Silhouette of a buck in Richmond Park at sunrise, London
© Ian Schofield Images/Offset/Shutterstoc
Antlers at dawn. Red deer stag, Richmond Park
As the sun rises over grassland in Richmond Park, the largest of London’s eight royal parks, we get a glimpse of one of the red deer for which it is famous. More than 600 deer roam freely around the 2,500-acre park, which boasts royal connections going back centuries.
Henry VII built Richmond Palace here sometime around 1501 and he and his successors hunted in the area. In 1625, Charles I decided to move his court to Richmond Palace to escape the plague in London. His decision to introduce 2,000 red and fallow deer, and to build a wall around what had been common land, did not go down well with locals. But the deer remained and continued to reshape the landscape, nibbling away low-level leaves and twigs on the trees and grazing on tree seedlings, keeping the grassland open. Today Richmond Park is a National Nature Reserve, an established home of ancient trees and rare species from fungi and wildflowers to beetles.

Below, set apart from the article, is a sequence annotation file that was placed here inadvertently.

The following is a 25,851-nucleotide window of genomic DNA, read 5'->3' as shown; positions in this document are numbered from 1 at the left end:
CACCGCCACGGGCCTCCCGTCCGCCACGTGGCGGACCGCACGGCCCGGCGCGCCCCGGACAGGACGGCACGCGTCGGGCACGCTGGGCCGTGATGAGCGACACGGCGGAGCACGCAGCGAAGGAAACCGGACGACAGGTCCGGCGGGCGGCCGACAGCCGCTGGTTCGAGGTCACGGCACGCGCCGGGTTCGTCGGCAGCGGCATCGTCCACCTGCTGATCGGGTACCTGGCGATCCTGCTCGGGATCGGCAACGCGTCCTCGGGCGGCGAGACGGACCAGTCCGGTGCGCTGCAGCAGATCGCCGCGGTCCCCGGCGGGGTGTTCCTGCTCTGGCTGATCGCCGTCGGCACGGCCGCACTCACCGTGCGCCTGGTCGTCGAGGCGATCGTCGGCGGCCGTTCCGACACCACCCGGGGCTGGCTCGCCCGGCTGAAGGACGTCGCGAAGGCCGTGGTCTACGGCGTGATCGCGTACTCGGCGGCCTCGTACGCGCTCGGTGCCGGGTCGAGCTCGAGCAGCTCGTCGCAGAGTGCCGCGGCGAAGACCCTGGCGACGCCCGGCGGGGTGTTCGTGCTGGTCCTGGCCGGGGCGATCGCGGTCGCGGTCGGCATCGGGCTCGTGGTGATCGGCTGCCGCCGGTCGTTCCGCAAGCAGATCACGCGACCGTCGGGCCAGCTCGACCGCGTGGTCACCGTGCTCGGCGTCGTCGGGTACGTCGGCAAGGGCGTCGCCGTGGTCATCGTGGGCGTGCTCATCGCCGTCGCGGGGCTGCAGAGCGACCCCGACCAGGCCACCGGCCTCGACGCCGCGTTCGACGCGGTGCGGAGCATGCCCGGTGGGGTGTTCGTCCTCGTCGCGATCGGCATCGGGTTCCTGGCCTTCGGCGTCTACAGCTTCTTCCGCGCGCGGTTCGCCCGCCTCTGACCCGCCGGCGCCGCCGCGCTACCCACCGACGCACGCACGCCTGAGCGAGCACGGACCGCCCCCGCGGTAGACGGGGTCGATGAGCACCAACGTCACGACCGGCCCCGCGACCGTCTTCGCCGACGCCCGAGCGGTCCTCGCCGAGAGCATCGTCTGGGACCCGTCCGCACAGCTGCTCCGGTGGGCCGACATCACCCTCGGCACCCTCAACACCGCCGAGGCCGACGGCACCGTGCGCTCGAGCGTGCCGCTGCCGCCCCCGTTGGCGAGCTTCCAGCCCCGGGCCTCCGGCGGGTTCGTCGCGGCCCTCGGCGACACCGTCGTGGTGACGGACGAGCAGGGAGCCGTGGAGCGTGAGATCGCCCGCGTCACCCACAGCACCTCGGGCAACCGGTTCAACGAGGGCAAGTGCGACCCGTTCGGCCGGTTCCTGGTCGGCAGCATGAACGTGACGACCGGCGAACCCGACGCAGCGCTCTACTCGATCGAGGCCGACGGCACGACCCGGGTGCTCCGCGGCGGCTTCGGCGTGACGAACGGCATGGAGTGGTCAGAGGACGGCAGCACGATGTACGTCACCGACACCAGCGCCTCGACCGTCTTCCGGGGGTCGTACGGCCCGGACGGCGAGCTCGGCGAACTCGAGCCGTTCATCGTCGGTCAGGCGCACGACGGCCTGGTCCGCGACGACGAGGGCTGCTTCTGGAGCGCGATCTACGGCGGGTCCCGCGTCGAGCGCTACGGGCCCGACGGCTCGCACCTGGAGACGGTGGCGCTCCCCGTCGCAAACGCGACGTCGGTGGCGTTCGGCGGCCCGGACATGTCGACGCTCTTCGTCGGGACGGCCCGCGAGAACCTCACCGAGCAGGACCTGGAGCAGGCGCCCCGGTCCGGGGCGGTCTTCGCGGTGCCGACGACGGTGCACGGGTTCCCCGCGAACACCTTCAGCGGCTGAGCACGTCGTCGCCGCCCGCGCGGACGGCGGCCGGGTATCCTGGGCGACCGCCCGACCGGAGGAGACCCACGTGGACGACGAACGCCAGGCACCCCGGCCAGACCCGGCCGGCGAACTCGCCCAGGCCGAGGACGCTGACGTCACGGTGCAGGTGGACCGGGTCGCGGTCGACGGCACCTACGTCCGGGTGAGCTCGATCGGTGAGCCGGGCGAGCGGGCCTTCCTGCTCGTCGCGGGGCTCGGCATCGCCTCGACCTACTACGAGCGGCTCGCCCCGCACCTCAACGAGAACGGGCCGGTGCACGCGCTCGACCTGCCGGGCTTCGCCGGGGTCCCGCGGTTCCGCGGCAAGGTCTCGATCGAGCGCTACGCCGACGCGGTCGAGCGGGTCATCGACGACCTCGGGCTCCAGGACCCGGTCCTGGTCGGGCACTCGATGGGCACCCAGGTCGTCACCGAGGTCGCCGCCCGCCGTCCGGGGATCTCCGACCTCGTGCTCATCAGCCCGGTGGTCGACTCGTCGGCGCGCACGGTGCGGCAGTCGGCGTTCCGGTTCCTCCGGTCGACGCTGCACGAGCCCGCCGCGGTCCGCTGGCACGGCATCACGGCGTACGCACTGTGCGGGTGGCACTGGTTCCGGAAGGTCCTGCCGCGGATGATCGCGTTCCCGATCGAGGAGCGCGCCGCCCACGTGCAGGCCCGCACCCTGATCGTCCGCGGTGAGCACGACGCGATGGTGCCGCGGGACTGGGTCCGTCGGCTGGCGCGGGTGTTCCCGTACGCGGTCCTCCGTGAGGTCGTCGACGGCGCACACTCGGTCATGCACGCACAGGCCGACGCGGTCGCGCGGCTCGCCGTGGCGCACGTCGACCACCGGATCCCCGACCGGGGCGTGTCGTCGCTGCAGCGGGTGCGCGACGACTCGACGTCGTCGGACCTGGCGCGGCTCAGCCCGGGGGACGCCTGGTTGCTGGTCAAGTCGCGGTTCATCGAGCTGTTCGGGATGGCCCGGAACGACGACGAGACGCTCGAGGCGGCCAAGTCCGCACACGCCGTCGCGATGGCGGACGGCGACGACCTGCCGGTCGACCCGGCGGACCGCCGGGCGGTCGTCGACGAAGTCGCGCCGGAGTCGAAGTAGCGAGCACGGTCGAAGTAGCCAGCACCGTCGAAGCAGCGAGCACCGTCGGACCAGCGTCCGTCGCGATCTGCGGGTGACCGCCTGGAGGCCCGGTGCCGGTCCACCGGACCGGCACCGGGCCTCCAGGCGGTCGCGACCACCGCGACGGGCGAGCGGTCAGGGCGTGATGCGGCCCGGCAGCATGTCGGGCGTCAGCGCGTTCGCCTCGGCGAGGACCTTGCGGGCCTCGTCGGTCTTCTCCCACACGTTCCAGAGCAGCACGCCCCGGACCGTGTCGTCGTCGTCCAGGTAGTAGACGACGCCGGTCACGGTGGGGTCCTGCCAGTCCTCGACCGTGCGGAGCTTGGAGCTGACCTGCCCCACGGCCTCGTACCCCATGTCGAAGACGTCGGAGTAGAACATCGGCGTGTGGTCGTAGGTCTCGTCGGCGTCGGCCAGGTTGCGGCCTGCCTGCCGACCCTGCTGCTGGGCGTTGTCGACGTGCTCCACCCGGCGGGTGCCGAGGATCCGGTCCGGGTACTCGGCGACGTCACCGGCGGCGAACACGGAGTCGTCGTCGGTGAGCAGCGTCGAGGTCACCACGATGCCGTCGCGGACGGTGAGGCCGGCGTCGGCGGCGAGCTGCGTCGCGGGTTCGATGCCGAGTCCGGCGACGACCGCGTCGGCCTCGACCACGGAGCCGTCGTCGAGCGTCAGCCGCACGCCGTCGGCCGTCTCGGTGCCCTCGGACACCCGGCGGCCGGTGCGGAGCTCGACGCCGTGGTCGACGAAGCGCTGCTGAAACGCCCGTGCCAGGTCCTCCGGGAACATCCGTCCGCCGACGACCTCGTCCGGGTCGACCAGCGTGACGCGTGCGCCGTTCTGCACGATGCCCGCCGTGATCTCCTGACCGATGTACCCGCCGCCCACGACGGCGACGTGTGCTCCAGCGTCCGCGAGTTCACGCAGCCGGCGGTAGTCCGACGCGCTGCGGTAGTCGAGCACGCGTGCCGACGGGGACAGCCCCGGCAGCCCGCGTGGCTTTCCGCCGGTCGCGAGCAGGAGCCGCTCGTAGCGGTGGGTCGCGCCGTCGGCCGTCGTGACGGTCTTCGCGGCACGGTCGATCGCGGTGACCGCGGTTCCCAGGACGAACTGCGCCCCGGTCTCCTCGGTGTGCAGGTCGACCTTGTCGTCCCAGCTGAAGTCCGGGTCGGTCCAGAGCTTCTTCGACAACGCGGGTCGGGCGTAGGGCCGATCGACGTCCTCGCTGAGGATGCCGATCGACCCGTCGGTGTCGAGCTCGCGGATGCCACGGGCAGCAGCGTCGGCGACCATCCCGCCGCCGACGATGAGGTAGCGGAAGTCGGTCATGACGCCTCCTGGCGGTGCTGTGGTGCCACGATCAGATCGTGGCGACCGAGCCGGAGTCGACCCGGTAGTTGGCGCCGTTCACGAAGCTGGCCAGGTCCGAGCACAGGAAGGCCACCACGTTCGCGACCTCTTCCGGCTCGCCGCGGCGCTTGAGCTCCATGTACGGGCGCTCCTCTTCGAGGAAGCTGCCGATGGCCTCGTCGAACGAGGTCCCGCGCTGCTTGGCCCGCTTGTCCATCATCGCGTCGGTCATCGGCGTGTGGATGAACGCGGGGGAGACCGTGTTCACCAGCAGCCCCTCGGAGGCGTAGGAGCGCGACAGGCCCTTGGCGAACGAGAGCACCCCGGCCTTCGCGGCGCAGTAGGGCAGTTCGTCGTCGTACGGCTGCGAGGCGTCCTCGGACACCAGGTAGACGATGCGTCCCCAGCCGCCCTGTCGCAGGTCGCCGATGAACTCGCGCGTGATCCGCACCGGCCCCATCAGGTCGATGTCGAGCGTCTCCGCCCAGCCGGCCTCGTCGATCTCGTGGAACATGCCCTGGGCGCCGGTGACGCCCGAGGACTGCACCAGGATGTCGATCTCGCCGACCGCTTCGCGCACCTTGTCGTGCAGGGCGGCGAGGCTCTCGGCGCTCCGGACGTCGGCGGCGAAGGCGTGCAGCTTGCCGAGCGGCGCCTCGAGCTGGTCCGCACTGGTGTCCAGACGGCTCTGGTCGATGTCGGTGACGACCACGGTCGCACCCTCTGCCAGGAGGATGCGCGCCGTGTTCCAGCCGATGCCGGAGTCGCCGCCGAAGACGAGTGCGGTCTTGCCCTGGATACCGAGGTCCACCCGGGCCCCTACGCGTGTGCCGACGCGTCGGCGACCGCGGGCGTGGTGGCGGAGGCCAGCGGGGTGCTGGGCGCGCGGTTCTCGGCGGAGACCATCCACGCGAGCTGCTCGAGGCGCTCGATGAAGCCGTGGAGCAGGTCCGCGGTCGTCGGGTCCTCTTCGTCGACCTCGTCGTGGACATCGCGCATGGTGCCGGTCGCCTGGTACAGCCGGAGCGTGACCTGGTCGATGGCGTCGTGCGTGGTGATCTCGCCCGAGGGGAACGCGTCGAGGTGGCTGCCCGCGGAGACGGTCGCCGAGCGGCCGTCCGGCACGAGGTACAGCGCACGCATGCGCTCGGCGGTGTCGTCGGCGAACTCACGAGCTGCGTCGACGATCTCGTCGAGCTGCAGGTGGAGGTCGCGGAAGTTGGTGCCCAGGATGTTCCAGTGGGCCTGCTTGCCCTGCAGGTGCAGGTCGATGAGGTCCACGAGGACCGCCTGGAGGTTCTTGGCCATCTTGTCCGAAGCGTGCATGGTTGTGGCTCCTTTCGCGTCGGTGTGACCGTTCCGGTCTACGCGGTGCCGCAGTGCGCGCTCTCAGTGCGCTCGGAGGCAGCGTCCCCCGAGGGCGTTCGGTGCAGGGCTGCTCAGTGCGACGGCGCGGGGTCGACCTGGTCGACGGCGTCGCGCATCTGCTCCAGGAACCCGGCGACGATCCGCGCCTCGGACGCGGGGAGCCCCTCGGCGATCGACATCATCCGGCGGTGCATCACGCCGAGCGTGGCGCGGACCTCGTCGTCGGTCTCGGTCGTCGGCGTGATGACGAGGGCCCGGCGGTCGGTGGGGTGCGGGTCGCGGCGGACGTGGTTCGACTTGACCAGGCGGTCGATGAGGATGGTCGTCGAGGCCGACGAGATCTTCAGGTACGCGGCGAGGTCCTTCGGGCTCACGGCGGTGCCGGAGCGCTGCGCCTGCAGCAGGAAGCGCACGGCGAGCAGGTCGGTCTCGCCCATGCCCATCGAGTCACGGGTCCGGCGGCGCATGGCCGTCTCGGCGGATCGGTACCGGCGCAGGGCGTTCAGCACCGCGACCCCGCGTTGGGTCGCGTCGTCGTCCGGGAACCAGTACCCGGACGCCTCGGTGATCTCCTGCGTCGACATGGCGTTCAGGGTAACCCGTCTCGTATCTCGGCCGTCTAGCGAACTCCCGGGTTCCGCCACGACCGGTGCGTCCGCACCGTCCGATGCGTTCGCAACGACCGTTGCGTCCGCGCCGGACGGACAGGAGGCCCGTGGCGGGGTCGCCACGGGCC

Red deer, like the stag in our homepage image, are indigenous to Britain and are our largest land mammals. They start growing those famous antlers in the spring at a rate of up to 2.5cm a day, ready for the rut – or breeding season – in September, when the males clash over females. The antlers are shed at the end of the winter, in time for the process to begin anew.